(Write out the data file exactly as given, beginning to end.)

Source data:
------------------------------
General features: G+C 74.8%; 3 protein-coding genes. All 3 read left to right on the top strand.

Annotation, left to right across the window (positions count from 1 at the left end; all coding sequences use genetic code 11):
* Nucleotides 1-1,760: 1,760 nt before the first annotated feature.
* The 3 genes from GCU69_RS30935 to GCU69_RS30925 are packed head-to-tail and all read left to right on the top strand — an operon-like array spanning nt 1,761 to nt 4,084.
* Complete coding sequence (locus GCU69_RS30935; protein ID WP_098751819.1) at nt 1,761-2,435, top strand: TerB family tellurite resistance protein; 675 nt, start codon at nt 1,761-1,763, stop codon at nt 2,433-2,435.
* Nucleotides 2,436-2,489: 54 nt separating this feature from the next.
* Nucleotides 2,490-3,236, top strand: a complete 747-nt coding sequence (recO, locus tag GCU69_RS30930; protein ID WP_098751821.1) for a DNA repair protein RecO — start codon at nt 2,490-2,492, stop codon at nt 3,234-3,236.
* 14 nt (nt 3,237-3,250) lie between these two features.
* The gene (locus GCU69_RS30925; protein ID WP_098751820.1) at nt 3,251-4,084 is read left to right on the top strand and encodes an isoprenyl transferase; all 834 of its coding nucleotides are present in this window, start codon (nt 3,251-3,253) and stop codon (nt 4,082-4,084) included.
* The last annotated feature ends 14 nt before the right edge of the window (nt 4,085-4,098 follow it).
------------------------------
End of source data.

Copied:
General features: G+C 74.8%; 3 protein-coding genes. All 3 read left to right on the top strand.

Annotation, left to right across the window (positions count from 1 at the left end; all coding sequences use genetic code 11):
* Nucleotides 1-1,760: 1,760 nt before the first annotated feature.
* The 3 genes from GCU69_RS30935 to GCU69_RS30925 are packed head-to-tail and all read left to right on the top strand — an operon-like array spanning nt 1,761 to nt 4,084.
* Complete coding sequence (locus GCU69_RS30935; protein ID WP_098751819.1) at nt 1,761-2,435, top strand: TerB family tellurite resistance protein; 675 nt, start codon at nt 1,761-1,763, stop codon at nt 2,433-2,435.
* Nucleotides 2,436-2,489: 54 nt separating this feature from the next.
* Nucleotides 2,490-3,236, top strand: a complete 747-nt coding sequence (recO, locus tag GCU69_RS30930; protein ID WP_098751821.1) for a DNA repair protein RecO — start codon at nt 2,490-2,492, stop codon at nt 3,234-3,236.
* 14 nt (nt 3,237-3,250) lie between these two features.
* The gene (locus GCU69_RS30925; protein ID WP_098751820.1) at nt 3,251-4,084 is read left to right on the top strand and encodes an isoprenyl transferase; all 834 of its coding nucleotides are present in this window, start codon (nt 3,251-3,253) and stop codon (nt 4,082-4,084) included.
* The last annotated feature ends 14 nt before the right edge of the window (nt 4,085-4,098 follow it).